In New Hampshire, Democrats would need Republican Gov. Chris Sununu and the GOP state legislature to change a law requiring that the state be the first primary on the calendar. But Sununu has lambasted the Joe Biden-backed plan as a "terrible disservice," saying the president "blew it."

Some members of the left wing of Biden's own party agree. Faiz Shakir, Vermont Sen. Bernie Sanders' 2020 campaign manager, wrote in a New York Times op-ed that Biden's proposal to boost South Carolina to the front of the line was "comical, if it weren't tragic."

Carol Fowler, another RBC committee member who represents South Carolina, dismissed Shakir's analysis as the usual partisanship.

"You know, this is politics. And if you have struggled to receive any African American votes, you might be reluctant to see African American voters given such a prominent place," said Fowler. "Sen. Sanders did not do well in South Carolina [in the 2020 primary] with African American voters, and so probably it would suit them to not try to try to appeal to those voters because they just were unable to appeal to them before."

In September, Sanders told CBS News that he had yet to make a decision on another bid at the presidency.

After Shakir's op-ed was published, Jamie Harrison, the DNC chair, tweeted that he has "zero tolerance – ZERO for any disrespect or dismissal of Black voters."

Even still, congressional Democrats have not reacted in kind to the DNC's move to strip New Hampshire of the first presidential primary -- or to President Biden's endorsement of the proposal.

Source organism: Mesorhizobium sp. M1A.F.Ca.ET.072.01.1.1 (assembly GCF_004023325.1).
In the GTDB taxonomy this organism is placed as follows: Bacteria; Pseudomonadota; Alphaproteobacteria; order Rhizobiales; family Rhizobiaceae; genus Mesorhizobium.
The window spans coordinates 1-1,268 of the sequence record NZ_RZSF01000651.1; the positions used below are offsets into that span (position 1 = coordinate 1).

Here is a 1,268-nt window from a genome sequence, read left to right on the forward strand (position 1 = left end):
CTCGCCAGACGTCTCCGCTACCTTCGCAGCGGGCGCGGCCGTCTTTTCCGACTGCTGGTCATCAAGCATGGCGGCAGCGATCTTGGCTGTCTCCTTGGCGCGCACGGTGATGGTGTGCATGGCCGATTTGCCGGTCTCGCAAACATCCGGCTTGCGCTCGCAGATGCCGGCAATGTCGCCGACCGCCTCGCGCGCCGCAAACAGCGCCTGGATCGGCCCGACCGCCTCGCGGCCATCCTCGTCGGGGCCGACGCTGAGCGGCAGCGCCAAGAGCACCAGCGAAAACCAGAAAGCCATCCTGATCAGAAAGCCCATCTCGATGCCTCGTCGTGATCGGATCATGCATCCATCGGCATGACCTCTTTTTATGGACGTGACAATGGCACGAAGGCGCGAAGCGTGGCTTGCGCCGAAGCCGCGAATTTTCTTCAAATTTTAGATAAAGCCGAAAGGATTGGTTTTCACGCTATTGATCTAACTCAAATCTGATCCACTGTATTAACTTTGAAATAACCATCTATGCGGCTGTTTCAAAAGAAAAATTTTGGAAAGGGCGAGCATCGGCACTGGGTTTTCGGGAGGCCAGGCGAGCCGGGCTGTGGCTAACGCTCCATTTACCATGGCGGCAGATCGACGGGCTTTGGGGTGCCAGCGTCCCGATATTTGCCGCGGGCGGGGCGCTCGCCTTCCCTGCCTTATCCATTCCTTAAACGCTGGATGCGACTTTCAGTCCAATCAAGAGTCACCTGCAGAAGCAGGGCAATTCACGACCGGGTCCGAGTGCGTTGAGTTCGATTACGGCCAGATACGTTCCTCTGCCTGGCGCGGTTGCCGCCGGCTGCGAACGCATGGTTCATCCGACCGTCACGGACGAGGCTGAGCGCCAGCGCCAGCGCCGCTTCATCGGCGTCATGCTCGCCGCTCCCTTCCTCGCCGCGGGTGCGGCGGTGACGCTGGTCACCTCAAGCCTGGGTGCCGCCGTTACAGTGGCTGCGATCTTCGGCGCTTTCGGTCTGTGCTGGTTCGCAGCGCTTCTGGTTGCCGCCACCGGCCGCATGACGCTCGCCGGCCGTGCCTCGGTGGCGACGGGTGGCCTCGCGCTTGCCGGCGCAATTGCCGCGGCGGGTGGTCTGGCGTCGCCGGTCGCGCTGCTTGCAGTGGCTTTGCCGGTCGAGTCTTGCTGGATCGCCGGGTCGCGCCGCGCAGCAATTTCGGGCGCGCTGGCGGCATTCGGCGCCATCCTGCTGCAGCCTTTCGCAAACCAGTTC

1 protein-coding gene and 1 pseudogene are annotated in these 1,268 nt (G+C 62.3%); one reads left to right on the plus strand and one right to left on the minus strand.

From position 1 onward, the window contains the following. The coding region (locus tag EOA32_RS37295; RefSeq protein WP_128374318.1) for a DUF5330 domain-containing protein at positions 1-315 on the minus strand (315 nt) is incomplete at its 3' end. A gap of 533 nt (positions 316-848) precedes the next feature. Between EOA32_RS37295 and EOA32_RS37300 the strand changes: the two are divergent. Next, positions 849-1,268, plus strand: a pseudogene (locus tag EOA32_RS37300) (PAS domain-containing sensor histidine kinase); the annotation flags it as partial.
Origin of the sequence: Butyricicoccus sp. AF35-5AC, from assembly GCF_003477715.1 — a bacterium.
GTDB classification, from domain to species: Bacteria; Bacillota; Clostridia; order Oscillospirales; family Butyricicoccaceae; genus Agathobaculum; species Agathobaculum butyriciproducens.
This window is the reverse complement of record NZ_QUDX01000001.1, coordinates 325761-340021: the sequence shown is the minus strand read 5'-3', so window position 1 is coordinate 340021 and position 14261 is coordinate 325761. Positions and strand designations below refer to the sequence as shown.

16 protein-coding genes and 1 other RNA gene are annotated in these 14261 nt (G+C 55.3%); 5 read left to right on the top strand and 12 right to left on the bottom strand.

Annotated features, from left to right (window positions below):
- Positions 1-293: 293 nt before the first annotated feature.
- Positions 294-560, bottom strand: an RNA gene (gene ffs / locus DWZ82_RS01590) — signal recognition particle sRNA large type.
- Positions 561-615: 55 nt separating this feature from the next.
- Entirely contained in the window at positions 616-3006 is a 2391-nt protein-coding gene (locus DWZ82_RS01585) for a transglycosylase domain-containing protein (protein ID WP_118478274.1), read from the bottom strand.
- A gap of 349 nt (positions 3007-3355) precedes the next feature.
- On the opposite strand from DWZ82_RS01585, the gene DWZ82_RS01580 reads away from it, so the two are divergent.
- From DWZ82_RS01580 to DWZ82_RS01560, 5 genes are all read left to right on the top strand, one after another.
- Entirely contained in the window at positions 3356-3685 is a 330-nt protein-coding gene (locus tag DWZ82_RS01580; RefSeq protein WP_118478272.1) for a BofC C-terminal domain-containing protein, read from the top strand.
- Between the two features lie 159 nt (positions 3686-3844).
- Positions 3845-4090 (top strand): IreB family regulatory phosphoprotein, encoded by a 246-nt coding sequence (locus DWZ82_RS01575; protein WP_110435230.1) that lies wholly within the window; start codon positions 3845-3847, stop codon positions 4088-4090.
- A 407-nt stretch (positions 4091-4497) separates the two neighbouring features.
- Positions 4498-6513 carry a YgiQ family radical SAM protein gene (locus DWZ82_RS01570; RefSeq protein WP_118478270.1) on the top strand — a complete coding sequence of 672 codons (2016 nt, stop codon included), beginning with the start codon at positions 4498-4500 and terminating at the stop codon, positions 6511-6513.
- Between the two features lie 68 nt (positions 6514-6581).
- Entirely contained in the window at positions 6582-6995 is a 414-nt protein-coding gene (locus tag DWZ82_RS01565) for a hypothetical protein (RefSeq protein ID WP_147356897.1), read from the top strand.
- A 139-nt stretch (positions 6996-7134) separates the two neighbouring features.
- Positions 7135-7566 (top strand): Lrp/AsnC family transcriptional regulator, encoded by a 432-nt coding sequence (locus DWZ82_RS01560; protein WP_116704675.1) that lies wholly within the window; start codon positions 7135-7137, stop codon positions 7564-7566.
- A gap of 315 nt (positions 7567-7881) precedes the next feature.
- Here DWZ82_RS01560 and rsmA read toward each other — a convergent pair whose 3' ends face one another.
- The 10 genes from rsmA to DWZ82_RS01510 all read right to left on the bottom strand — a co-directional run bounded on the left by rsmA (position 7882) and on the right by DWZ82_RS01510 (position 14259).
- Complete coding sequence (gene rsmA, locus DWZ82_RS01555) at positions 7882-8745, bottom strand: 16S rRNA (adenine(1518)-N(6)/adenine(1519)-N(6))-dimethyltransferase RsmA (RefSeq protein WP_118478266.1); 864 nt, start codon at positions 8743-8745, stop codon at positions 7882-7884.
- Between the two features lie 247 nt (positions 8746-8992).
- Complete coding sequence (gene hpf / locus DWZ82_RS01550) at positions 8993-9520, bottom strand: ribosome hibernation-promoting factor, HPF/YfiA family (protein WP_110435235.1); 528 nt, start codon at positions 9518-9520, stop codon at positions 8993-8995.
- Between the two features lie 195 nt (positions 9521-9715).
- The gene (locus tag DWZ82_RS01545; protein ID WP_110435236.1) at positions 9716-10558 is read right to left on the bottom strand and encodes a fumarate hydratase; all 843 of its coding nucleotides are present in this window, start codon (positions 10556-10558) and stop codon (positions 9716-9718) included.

PHOTO: Georgia Secretary of State Brad Raffensperger speaks to the media about early voting progress on Oct. 25, 2022 in Atlanta. (Elijah Nouvelage/Getty Images)
PHOTO: Georgia Secretary of State Brad Raffensperger speaks to the media about early voting progress on Oct. 25, 2022 in Atlanta. (Elijah Nouvelage/Getty Images)

New Hampshire Democrats like Sens. Maggie Hassan and Jeanne Shaheen and Rep. Chris Pappas made their disappointment clear earlier this week by declining to attend the annual congressional dinner that is hosted by the White House.

Shaheen's spokesperson, Sarah Weinstein, said the primary changes could be a costly decision.

"As Senator Shaheen has said, the President's proposal unnecessarily makes Democrats in New Hampshire, from the top to the bottom of the ticket, vulnerable in 2024," Weinstein said in a statement to ABC News.

"This did not have to be a mutually exclusive decision – he could have advanced a more diverse state to an earlier date, while maintaining New Hampshire as the first primary election. Instead, New Hampshire Republicans were gifted the political fodder they've been waiting for to target Democrats and dissuade Independents from backing Democrats in pivotal local, state and federal elections," Weinstein said.